In the accompanying report (p. 1031), we showed that a novel dioxin-inducible cytochrome P450, CYP2S1, efficiently metabolizes benzo[a]pyrene-trans-7,8-dihydrodiol (BaP-7,8-diol) into the highly mutagenic and carcinogenic benzo[a]pyrene-r-7,t-8-dihydrodiol-t-9,10-epoxide (BaP-diol-t-epoxide), using cumene hydroperoxide in lieu of NADPH/O 2. Lipid hydroperoxide-supported P450 oxidation has been reported in several cases. However, it has not yet been described for the bioactivation of BaP-7,8-diol. In this report, we demonstrate that CYP2S1 can use various fatty acid hydroperoxides to support epoxidation of BaP-7,8-diol at a much higher rate than with cumene hydroperoxide. Kinetic analyses with several fatty acid hydroperoxides revealed that 13S-hydroperoxy-9Z,11E-octadecadienoic acid (13-HpODE) was the most potent oxidant tested (K m, 3.4 ± 0.8 μM; turnover, 4.51 ± 0.13 min -1), followed by 12S-hydroperoxy-5Z,8Z,10E,14Z-eicosatetraenoic acid (K m, 2.8 ± 0.7 μM; turnover, 3.7 ± 0.1 min -1), 5S-hydroperoxy-6E,8Z, 11Z,14Zeicosatetraenoic acid (K m, 2.7 ± 0.8 μM; turnover, 3.69 ± 0.09 min -1), and 15S-hydroperoxy-5Z,8Z,10E,14Z- eicosatetraenoic acid (K m, 11.6 ± 0.3 μM; turnover, 0.578 ± 0.030 min -1). The antioxidant butylated hydroxyanisole inhibited CYP2S1-catalyzed epoxidation by 100%, suggesting that epoxidation proceeds by a free radical mechanism. Other cytochromes P450, including CYP1A1, CYP1B1, CYP1A2, and CYP3A4, were also able to epoxidize BaP-7,8-diol using various fatty acid hydroperoxides, although at slower rates than CYP2S1. The cytotoxicity of BaP-7,8-diol significantly increased in mammalian cells overexpressing CYP2S1, and BaP-diol-t-epoxide formation in these cells also increased in the presence of 13-HpODE. Together, these results suggest that fatty acid hydroperoxides can serve as physiological cofactors in supporting in vivo CYP2S1-catalyzed oxidation of BaP-7,8-diol, and that fatty acid hydroperoxides and CYP2S1 may play important roles in benzo[a]pyrene-induced carcinogenesis.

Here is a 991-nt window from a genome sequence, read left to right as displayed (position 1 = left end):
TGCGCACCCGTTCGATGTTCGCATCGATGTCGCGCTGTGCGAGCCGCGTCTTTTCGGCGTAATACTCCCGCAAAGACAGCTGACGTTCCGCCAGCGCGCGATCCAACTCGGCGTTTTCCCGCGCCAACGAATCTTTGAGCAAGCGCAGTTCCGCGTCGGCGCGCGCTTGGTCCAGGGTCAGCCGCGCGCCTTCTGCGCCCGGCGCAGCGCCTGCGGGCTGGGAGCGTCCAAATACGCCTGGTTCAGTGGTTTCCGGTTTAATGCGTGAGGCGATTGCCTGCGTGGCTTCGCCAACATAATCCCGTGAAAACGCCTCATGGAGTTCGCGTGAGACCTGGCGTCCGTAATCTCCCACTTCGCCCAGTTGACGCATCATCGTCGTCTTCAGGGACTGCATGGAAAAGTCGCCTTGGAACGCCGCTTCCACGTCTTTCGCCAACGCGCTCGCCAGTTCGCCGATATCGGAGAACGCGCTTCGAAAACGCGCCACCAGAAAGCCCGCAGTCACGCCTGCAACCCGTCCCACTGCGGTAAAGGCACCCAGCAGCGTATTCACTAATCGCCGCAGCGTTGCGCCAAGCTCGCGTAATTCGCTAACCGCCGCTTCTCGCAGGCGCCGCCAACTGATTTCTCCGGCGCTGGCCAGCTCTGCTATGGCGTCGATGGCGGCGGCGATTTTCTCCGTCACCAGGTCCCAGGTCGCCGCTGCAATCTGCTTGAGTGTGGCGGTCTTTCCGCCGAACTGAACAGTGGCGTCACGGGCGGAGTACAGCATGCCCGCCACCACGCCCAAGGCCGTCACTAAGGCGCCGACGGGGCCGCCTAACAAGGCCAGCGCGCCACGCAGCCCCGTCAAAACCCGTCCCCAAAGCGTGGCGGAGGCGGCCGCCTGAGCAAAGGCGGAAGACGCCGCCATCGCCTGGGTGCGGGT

ASJC Scopus subject areas
- Molecular Medicine